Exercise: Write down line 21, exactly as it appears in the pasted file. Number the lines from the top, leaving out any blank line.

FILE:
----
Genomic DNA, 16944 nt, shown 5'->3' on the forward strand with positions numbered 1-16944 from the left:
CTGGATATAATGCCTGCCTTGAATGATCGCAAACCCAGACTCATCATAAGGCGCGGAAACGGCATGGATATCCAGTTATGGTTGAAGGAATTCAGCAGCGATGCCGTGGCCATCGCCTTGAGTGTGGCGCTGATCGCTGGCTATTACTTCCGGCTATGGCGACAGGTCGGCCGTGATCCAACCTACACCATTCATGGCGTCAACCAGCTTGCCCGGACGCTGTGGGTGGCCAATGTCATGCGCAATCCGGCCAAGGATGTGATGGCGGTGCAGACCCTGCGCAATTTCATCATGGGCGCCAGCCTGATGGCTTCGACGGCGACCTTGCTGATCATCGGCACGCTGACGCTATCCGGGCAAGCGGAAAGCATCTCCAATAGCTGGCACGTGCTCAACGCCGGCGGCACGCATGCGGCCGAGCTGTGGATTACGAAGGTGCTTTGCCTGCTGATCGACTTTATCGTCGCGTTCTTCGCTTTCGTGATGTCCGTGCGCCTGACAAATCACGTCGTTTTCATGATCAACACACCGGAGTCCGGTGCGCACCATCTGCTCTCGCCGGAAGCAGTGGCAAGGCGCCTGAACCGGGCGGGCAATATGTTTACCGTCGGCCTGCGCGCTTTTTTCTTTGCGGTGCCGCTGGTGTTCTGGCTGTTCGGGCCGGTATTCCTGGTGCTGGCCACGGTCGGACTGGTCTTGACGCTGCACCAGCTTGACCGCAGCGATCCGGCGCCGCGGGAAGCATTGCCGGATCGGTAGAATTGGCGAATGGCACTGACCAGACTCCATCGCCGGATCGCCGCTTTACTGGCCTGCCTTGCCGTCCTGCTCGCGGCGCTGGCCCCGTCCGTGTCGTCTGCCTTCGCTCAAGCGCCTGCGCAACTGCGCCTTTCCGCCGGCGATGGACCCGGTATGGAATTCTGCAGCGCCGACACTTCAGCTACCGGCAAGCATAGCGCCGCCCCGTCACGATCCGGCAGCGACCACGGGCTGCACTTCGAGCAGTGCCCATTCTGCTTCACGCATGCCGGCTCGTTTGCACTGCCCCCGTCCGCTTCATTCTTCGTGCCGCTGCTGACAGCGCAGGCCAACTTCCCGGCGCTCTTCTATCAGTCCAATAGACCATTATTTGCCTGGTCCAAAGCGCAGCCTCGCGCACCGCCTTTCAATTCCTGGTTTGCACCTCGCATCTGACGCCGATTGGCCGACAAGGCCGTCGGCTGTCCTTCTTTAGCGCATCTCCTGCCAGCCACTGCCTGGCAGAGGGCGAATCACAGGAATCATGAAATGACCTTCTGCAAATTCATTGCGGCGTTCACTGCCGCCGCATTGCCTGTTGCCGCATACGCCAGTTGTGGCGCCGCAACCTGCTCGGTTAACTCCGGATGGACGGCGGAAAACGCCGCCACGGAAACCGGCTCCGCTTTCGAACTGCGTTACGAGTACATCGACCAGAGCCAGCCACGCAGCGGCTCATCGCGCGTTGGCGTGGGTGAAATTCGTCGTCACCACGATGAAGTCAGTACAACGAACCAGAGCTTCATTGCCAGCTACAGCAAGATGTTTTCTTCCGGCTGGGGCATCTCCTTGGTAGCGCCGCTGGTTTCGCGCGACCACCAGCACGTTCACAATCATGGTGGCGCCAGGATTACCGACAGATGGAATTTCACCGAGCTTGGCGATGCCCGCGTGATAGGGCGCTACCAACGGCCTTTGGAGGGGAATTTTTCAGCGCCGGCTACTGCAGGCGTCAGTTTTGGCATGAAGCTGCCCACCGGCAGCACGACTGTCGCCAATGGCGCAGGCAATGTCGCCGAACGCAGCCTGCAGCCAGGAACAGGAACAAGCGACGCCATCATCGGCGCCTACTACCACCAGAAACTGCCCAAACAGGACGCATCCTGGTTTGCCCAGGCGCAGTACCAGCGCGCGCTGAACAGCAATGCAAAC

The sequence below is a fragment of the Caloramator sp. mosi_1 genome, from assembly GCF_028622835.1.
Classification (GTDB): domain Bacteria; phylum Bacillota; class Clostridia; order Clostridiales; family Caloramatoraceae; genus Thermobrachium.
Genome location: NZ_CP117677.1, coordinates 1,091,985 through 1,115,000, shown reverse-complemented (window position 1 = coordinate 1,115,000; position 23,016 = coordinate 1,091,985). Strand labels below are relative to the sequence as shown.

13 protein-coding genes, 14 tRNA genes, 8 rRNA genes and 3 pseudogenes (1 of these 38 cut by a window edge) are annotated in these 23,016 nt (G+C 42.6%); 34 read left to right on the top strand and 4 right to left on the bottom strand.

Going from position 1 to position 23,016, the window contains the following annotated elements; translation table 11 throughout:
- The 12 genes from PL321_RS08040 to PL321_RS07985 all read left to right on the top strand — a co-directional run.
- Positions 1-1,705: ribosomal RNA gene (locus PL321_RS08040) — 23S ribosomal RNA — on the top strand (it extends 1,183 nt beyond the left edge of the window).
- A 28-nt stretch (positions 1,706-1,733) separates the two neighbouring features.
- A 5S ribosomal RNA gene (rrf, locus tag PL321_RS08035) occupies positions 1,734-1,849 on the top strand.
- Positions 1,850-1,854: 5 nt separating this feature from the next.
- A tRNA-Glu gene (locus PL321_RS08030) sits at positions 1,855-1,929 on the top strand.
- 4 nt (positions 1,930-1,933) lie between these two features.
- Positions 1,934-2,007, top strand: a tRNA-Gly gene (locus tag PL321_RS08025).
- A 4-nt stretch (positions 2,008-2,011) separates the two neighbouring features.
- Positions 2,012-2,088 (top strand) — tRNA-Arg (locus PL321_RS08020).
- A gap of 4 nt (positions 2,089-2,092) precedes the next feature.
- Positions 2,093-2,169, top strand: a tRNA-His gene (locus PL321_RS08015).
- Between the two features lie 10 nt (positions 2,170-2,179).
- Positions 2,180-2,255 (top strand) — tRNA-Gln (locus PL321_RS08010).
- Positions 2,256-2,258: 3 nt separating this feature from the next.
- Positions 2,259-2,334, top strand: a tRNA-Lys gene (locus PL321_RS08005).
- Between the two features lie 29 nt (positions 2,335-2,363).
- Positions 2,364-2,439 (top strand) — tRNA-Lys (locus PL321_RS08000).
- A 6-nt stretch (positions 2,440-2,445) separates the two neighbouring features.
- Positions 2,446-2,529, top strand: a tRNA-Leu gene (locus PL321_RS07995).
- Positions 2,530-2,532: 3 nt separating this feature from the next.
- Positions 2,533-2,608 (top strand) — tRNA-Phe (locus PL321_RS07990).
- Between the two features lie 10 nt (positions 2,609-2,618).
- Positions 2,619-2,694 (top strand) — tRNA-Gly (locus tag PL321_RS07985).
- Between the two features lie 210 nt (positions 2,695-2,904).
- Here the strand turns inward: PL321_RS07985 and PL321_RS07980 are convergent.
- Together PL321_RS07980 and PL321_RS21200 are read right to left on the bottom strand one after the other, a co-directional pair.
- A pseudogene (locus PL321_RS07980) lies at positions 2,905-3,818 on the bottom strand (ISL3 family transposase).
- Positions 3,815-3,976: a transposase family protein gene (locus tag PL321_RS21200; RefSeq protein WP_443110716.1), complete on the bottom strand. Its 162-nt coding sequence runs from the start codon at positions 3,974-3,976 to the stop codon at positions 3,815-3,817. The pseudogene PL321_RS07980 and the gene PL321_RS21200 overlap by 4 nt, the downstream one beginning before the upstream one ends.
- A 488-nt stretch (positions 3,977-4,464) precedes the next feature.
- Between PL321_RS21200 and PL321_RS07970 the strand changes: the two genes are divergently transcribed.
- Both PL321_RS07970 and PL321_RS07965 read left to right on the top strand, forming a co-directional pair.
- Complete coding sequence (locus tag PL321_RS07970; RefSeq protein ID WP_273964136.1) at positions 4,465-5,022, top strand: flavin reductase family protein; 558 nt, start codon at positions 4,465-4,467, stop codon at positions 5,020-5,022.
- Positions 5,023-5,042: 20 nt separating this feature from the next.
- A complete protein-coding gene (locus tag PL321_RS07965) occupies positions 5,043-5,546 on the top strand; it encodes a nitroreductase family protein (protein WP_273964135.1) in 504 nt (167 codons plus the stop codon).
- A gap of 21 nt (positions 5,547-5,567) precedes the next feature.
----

- Positions 2,180-2,255 (top strand) — tRNA-Gln (locus PL321_RS08010).